Currently 80% to 90% of the market is in the government market. This begs the question, if energy service contracts are such a good idea, why are they not working in the commercial real-estate market?
"Finding projects to make city buildings more energy efficient was far easier. So the city turned to a form of financing that has become common among government agencies at all levels: an energy-savings performance contract that requires no upfront costs and allows the city to pay for the project over time using the savings on utility bills.
“There is no other way we could have undertaken this scope of project in this efficient a manner or time frame,” said Charlie View, Brea’s director of public works. The project included installing high-efficiency lighting systems in 14 city buildings and 4,000 street lamps, updating heating and cooling systems at six buildings and installing 1.8 megawatts of solar panels at three sites.
An energy service company, Chevron Energy Solutions, a unit of the Chevron Corporation, performed all the work and provided all the new equipment. The company’s contract with the city guarantees the project will deliver a certain level of savings on energy costs. If the project fails to perform to the guarantee, the energy service company is on the hook to make up the difference. If savings exceed the guarantee, the city keeps the excess.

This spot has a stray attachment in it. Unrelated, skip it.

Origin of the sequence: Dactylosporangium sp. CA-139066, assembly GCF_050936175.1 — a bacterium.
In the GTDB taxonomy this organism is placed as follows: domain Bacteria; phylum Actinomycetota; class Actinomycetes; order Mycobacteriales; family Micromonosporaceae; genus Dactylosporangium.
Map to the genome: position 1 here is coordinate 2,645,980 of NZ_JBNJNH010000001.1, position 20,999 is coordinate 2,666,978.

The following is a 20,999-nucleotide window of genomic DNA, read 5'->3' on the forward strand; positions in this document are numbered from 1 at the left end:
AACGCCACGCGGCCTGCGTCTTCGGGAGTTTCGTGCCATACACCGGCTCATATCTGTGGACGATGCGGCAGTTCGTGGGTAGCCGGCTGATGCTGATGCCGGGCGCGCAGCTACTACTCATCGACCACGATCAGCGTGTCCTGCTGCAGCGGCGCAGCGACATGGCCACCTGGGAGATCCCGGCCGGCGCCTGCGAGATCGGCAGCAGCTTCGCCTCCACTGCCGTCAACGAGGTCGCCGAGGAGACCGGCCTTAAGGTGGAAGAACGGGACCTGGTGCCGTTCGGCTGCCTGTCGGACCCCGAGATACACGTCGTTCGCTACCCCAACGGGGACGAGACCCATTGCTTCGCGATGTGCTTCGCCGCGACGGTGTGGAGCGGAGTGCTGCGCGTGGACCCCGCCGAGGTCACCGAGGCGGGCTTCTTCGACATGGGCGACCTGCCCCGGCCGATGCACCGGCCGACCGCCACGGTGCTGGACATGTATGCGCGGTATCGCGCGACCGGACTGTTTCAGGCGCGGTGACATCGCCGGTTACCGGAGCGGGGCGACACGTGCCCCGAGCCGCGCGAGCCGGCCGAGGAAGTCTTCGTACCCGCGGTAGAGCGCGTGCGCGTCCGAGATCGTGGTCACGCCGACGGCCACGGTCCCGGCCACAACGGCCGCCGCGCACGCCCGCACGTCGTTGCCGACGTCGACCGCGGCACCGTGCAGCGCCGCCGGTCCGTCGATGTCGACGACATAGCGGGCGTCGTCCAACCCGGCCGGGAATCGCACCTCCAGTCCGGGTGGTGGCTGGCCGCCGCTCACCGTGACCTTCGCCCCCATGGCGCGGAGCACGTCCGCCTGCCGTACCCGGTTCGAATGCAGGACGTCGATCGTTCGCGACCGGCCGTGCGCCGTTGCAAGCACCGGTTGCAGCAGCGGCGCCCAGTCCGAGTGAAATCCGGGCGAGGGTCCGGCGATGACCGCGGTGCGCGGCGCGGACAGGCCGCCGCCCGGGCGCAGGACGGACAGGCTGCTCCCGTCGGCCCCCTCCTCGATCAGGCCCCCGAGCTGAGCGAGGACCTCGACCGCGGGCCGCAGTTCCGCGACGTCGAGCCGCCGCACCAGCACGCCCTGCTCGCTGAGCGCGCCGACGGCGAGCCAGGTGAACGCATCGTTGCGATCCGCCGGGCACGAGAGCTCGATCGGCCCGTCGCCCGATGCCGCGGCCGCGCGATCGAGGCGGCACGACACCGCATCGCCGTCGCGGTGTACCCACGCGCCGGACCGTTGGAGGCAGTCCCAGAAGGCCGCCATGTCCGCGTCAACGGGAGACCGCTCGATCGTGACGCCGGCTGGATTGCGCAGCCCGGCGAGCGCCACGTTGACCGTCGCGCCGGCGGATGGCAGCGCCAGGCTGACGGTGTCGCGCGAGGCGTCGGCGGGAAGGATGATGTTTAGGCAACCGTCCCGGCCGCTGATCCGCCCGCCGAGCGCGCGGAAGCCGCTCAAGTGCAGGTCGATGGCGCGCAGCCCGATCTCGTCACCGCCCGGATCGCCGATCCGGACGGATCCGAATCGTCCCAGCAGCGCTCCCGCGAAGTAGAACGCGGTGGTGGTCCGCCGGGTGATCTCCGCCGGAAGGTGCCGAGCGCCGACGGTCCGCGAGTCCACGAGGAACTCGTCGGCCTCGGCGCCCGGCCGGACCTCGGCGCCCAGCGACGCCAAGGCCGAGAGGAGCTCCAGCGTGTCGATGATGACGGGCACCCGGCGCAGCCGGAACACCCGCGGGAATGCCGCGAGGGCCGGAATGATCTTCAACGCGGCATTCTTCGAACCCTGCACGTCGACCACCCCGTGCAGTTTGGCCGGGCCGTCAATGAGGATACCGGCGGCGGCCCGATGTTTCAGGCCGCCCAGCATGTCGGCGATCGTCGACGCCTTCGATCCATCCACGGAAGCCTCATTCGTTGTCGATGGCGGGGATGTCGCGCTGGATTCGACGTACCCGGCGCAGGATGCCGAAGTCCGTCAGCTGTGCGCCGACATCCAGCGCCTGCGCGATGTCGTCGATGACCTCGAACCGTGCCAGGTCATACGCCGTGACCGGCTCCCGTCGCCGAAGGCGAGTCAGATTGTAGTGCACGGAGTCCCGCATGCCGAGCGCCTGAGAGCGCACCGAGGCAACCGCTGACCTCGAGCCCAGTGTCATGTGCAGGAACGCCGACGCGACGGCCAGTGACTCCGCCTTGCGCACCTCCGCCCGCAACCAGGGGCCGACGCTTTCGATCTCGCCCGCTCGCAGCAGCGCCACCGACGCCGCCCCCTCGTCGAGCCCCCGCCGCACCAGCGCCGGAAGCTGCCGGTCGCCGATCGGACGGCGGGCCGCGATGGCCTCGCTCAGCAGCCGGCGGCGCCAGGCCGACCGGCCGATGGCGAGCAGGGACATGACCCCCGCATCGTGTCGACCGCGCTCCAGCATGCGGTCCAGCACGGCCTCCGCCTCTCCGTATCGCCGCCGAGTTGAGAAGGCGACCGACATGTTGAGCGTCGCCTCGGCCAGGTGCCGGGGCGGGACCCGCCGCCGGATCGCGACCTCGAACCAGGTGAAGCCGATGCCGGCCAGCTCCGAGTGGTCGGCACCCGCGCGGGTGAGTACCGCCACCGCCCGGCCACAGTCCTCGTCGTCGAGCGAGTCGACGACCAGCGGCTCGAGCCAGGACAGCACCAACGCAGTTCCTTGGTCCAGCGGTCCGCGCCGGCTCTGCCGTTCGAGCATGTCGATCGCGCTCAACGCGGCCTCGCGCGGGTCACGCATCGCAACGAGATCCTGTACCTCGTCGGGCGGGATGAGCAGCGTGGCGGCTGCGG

READ FULL ARTICLE: Cities Enticed by Pay-if-You-Save Energy Deals
There are a number of reasons that have limited uptake in the commercial real-estate market.
- Credit issues around non-investment grade building owners (all those LLCs that own most buildings) makes extending credit for long periods problematic.
- Performance risk is not well understood, meaning in practice that many ESCOs take a large margin to cover the potential downside risk. This results in projects that are priced out of the market and do not appeal to CRE customers.
There are a number of projects underway to address these risks.
Credit risk may be solved by attaching a loan to either a utility bill as a rate tariff, the strategy in On-Bill Repayment efforts, or to the property tax bill, as seen in Commercial PACE programs. Each effort has its own challenges but may will open up the market.
Performance risk is being addressed through the ICP project, which creates standards for what comprises an energy efficiency retrofit, and how to measure results. Additionally actuarial efforts such as DOE's building performance database may provide the data-set that will eventually allow for managing performance risk through pools.
We are all for the public markets, but the vast majority of US building stock, representing 40% of our national carbon footprint, is currently being left on the sidelines.